To develop their technique, the researchers investigated whether the approach they had taken in mice would work in . They first looked to see if the same molecules they had found stuck on the surface of mouse stem cells were also present on human stem cells. The researchers established that these specific molecules – called CD24 and CD44—were indeed the same between the two species. They then attached fluorescent tags to these molecules and used a special machine called a fluorescence activated cell sorter to identify and isolate the stem cells from the  samples.

They found that not only could they isolate the human stem cells from human , but that they also could separate different types of intestinal stem cells from each other. These two types of stem cells – active and reserve – are a hot topic for stem cell researchers who are still trying to figure out how reserve stem cells cycle in to replenish active stem cells damaged by injury, chemotherapy or radiation.

“Now that we have been able to do this, the next step is to carefully characterize these populations to assess their potential,” said Magness. “Can we expand these cells outside of the body to potentially provide a cell source for therapy? Can we use these for tissue engineering? Or to take it to the extreme, can we genetically modify these cells to cure inborn genetic disorders or inflammatory bowel disease? Those are some questions that we are going to explore in the future.”

Digest this: Cure for cancer may live in our intestines

Digest this: Cure for cancer may live in our intestines

Treating a cancerous tumor is like watering a houseplant with a fire hose—too much water kills the plant, just as too much chemotherapy and radiation kills the patient before it kills the tumor.

However, if the patient’s gastrointestinal tract remains healthy and functioning, the patient’s chances of survival increase exponentially, said Jian-Guo Geng, associate professor at the University of Michigan School of Dentistry. Recently, Geng’s lab discovered a  that preserves the gastrointestinal tracts in mice who were delivered lethal doses of chemotherapy.

The findings, which will appear in the journal Nature, could revolutionize , Geng said.

“It’s our belief that this could eventually cure later-staged metastasized cancer. People will not die from cancer, if our prediction is true,” said Geng, who emphasized that the findings had not yet been proven in humans. “All tumors from different tissues and organs can be killed by high doses of chemotherapy and radiation, but the current challenge for treating the later-staged metastasized cancer is that you actually kill the patient before you kill the tumor.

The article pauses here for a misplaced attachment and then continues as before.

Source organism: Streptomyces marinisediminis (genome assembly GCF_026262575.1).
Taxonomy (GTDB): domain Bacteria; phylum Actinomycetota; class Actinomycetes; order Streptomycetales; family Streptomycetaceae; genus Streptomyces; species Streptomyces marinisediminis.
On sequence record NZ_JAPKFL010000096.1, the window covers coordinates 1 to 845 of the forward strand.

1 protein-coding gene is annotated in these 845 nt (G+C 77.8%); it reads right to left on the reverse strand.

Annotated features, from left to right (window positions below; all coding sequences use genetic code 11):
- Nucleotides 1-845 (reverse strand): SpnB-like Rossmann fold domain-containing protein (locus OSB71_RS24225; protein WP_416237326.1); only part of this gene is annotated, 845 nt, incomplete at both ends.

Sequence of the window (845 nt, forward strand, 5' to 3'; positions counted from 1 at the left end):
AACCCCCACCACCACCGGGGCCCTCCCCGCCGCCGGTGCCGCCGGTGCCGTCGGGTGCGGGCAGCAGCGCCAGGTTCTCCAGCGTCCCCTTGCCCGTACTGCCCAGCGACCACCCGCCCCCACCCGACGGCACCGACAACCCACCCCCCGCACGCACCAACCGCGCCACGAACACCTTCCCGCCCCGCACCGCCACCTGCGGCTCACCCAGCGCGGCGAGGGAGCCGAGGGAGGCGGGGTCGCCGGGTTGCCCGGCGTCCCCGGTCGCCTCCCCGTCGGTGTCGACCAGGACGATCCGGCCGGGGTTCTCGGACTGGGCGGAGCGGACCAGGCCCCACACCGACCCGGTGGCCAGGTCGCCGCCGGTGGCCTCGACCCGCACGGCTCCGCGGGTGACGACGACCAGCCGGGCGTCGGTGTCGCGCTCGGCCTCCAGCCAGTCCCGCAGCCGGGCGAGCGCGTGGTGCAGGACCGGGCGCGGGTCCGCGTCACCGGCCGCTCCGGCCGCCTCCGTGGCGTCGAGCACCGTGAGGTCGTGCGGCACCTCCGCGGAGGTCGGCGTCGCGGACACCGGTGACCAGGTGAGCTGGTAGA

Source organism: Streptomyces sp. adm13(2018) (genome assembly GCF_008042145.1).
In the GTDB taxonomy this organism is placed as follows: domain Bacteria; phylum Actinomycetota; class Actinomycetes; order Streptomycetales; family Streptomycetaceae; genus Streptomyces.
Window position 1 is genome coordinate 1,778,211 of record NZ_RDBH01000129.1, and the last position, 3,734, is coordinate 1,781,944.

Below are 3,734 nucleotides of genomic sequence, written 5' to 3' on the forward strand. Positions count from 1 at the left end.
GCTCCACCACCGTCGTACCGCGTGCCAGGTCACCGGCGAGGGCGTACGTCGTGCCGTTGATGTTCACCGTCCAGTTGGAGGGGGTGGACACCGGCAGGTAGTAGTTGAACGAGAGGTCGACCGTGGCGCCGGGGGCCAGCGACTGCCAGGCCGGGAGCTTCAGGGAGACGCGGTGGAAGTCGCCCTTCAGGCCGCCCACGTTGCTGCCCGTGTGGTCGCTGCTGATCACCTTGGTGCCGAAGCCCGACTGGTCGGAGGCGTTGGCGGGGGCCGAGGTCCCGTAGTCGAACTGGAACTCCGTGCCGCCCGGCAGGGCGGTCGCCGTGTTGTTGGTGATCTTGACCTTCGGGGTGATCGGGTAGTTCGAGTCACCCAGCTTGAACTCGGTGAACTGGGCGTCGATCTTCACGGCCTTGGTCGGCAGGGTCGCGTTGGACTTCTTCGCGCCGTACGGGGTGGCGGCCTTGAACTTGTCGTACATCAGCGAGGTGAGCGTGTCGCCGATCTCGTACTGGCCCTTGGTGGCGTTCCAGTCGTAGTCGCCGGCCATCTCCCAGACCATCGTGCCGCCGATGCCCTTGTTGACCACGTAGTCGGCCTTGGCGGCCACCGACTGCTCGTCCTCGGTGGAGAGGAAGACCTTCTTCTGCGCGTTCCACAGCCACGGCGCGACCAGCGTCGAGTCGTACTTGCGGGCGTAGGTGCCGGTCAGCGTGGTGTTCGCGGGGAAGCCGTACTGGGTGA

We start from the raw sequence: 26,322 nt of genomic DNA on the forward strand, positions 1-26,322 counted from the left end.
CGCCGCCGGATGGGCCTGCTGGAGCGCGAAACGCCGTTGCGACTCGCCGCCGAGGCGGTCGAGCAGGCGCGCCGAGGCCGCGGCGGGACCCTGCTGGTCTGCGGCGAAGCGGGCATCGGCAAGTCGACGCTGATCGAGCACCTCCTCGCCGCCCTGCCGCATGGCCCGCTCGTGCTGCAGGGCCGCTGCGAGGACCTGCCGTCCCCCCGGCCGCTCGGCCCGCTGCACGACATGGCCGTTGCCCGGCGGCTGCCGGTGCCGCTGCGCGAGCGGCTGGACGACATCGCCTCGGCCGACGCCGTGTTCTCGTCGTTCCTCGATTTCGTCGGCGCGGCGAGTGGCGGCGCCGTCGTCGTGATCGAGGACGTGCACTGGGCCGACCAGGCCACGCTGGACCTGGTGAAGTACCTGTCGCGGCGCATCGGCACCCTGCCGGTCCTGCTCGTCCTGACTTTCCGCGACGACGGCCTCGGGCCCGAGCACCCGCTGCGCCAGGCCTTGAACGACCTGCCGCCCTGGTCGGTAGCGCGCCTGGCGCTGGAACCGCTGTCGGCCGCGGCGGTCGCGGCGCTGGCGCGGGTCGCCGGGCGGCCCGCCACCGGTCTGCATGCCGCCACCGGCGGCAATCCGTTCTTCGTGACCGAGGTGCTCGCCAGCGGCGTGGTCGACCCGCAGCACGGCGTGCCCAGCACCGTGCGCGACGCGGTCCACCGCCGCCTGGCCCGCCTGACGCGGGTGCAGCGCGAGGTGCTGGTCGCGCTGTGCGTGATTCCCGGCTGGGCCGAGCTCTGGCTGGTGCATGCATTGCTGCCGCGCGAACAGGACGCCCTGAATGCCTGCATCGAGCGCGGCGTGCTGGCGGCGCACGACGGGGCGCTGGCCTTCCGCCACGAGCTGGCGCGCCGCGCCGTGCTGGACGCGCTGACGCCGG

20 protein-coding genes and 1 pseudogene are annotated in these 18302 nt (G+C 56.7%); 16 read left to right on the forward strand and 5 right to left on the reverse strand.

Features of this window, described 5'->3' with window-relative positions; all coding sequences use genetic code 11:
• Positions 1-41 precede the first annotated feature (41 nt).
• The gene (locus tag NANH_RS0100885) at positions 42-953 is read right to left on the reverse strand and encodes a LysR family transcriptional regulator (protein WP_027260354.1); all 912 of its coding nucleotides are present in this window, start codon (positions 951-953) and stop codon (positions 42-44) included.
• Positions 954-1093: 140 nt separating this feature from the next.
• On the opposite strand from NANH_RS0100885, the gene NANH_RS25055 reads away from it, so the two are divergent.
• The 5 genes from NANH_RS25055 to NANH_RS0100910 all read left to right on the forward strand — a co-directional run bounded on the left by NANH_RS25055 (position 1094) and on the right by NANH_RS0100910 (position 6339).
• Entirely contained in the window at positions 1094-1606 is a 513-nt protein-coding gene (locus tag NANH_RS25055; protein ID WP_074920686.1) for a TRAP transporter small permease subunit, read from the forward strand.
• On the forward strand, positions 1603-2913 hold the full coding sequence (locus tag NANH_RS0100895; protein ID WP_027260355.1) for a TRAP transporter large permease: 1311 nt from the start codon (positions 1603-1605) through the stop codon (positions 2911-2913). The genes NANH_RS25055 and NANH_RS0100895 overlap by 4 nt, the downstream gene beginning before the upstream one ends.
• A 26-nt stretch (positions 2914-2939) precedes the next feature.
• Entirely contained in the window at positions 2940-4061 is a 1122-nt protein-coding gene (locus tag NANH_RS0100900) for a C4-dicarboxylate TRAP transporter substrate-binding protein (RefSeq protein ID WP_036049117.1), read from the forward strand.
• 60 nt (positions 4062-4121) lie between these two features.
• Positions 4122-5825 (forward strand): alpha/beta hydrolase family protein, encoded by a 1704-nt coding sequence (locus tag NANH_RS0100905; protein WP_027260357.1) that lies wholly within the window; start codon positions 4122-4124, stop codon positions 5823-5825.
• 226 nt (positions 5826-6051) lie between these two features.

“Now you have a way to make a patient tolerate to lethal doses of chemotherapy and . In this way, the later-staged, metastasized cancer can be eradicated by increased doses of chemotherapy and radiation.”

Geng’s lab found that when certain proteins bind with a specific molecule on intestinal stem cells, it revs intestinal stem cells into overdrive for intestinal regeneration and repair. Stem cells naturally heal damaged organs and tissues, but so-called “normal” amounts of stem cells in the  simply cannot keep up with the wreckage left behind by the lethal doses of chemotherapy and radiation required to successfully treat late-stage tumors.

However, the phalanx of extra stem cells protect the intestine and , which means the patient can ingest nutrients, the body can perform other critical functions and the bacterial toxins in the intestine are prevented from entering the blood circulation, Geng said.

These factors could give the patient just enough of an extra edge to survive the stronger doses of chemotherapy and radiation, until the tumor or tumors are eradicated.

In the study, 50-to-75 percent of the mice treated with the molecule survived otherwise lethal doses of chemotherapy. All of the mice that did not receive the molecule died, Geng said.

“If you can keep the gut going, you can keep the patient going longer,” Geng said. “Now we have found a way to protect the intestine. The next step is to aim for a 100-percent survival rate in mice who are injected with the molecules and receive lethal doses of chemotherapy and radiation.”

Geng’s lab has worked with these molecules, called R-spondin 1 and Slit2, for more than a decade. These molecules repair tissue in combination with intestinal residing in the adult intestine.